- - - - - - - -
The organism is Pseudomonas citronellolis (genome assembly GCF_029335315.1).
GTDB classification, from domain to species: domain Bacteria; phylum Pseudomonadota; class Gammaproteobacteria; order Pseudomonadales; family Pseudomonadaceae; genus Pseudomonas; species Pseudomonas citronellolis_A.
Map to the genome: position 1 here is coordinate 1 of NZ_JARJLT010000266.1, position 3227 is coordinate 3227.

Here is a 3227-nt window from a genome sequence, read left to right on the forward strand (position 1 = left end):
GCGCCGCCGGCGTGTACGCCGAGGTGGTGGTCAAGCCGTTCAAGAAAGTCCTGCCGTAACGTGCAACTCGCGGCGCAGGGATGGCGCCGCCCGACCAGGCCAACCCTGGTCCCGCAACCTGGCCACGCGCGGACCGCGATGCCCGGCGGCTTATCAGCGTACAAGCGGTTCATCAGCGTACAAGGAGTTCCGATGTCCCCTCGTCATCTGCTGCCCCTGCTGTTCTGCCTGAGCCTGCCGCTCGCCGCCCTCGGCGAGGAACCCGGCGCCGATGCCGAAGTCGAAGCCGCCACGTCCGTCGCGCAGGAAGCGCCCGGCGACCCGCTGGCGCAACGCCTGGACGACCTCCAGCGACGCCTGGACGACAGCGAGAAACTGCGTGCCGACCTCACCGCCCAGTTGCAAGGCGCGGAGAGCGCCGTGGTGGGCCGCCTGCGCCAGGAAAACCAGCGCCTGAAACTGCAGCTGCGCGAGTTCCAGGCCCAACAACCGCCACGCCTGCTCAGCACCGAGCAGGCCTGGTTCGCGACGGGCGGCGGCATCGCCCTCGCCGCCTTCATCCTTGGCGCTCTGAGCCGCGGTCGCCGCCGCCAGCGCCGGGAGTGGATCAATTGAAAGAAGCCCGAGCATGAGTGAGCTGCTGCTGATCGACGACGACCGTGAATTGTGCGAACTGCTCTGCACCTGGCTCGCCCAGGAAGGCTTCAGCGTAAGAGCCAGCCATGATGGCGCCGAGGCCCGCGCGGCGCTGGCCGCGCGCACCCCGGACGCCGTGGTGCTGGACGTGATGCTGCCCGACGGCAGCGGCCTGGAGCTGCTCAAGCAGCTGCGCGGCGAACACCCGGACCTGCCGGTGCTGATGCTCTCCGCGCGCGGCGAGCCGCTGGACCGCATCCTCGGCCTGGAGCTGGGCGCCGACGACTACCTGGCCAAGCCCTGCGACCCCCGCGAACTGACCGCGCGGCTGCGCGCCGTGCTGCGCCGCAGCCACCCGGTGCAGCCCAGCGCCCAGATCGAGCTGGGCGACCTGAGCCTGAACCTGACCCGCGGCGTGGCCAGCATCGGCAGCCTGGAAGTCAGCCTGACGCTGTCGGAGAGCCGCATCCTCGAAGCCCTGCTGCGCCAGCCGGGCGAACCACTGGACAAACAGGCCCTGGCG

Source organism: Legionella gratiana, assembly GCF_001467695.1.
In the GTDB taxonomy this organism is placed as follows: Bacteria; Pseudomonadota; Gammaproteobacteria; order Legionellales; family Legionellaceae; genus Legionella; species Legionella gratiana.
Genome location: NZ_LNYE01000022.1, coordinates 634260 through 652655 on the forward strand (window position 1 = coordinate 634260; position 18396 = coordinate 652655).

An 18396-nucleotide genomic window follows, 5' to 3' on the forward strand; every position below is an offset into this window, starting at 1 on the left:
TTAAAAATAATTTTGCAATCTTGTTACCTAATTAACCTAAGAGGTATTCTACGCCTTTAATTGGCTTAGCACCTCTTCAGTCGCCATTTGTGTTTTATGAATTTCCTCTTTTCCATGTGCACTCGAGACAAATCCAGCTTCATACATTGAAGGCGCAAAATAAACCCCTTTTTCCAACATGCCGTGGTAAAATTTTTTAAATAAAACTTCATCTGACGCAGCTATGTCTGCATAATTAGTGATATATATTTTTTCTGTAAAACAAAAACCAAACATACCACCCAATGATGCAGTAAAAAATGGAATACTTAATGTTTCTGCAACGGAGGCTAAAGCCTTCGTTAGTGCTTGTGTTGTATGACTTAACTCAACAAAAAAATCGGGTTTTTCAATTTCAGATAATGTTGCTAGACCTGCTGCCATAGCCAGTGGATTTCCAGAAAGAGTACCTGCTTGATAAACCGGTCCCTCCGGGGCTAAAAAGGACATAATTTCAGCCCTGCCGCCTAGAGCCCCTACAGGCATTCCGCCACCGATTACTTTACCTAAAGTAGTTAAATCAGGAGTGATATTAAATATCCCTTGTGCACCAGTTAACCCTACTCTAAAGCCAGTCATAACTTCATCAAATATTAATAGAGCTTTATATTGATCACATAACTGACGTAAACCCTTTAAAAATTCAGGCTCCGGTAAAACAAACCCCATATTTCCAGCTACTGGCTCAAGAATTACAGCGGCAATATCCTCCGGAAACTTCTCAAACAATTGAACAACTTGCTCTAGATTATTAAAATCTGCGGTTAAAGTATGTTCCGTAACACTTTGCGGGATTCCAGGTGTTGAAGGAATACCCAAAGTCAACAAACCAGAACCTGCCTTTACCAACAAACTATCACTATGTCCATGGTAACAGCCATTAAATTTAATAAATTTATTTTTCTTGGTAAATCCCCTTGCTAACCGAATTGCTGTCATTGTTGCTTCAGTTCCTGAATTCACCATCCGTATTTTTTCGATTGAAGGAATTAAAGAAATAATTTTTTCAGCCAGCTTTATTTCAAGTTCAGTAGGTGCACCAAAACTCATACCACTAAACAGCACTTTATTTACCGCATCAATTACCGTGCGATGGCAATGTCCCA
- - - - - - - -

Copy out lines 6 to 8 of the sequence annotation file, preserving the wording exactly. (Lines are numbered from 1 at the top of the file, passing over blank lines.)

Source organism: Legionella gratiana, assembly GCF_001467695.1.
In the GTDB taxonomy this organism is placed as follows: Bacteria; Pseudomonadota; Gammaproteobacteria; order Legionellales; family Legionellaceae; genus Legionella; species Legionella gratiana.
Genome location: NZ_LNYE01000022.1, coordinates 634260 through 652655 on the forward strand (window position 1 = coordinate 634260; position 18396 = coordinate 652655).